When you look at your finances, what you really want to know is – ‘how are we doing?’ It is quite easy to drown in numbers and not see the stories the numbers are trying to tell us. After all, a number is only useful if helps you make business decisions.
For profit-making companies, here is a 3-point checklist to assess the financial health of your business and understand the stories the numbers are telling.
Not rocket science! Sales tends to be the first thing a business owner looks at. How do sales compare with the last month/quarter/year? Are we growing? More interesting analysis is around what makes sales grow (or not) – is it volume, price increases, or a combination of the two? It may be useful to break sales down into geographic areas or customer groups, to see how performance varies. It may well be that underneath an average sales performance overall, there are successes in some areas and failures in others. Once you understand what these areas are, there are some decisions to be made.
- PROFIT MARGIN
There are two numbers to explore:
Gross Margin or Contribution is your sales minus the cost of goods, or sales minus variable costs (i.e. not overheads) for service businesses. This figure will tell you how much money you make on your basic business activity and whether it is worth your while. It is useful to compare your gross margin as a percentage to the prevalent margin in your industry. If you are making 20% of sales in gross margin, while your industry peers are managing 40%, perhaps you need to examine your costs. If you have several product lines, look at the contribution of each of the product lines – are they all performing well? Do they cross-subsidise each other? Unless the product which is losing you money is a loss leader you have consciously committed to, you may want to review your product offering or product mix.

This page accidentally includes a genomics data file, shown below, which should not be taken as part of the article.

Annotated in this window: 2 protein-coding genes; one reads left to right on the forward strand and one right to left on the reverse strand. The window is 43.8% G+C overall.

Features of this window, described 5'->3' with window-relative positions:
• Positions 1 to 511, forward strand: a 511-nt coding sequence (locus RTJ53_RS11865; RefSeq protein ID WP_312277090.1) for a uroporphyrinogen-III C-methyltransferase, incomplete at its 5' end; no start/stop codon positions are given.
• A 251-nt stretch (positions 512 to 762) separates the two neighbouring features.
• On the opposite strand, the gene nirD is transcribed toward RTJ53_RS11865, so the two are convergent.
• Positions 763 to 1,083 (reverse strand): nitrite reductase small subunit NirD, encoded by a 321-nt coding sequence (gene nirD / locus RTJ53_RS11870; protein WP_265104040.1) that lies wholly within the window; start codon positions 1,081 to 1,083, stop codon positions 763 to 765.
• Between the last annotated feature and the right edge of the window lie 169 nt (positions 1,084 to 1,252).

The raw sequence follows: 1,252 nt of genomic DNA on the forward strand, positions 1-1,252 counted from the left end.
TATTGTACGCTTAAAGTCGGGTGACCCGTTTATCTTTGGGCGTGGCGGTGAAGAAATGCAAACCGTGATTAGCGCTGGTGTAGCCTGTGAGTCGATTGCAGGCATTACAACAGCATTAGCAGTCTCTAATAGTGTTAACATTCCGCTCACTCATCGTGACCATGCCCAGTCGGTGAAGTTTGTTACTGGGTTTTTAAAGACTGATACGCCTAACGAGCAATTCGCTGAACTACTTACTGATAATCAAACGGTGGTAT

Net profit margin – in simple terms, it’s your profit after all costs have been deducted; in percentage terms, it’s your net profit figure over sales. A positive profit figure is, obviously, desirable, as it indicates that you have covered all your costs and made some money. Taking a step further, is your net profit margin reflective of your industry? Does it represent a reasonable return on investment? (to find out the latter, take net profit and divide it by your capital employed, i.e. equity plus long-term debt) If your gross margin is ok but your net profit margin is too low, it is time to examine your overheads and/or create a strategy to grow your sales.
Cash is crucial for small and medium-sized businesses. Even if the business is profitable, lack of cash can quickly lead to problems.
Quick ratio – this ratio is your current assets (cash or what can easily be converted into cash, but NOT inventory and NOT fixed assets) over your current liabilities (current means due within a year). This ratio helps you assess whether you have enough ‘liquid’ assets to cover your debts. While the exact figure varies by industry, 2 to 2.5 is a good rule of thumb for most businesses. If your quick ratio is low, beware of potential cash flow problems. If it is too high, consider investing excess cash into longer-term investments to maximise your income.
Cash flow forecast – while this isn’t exactly a ‘figure’, forecasting your cash flow is crucial for businesses which are growing, or businesses which are in a downturn. It is a planning tool, which can prompt a number of actions to remedy the cash position. You may find that you need to chase your debtors more actively or negotiate with your suppliers for longer periods of payments. You may also find that you need short-term finance to support your rapid growth.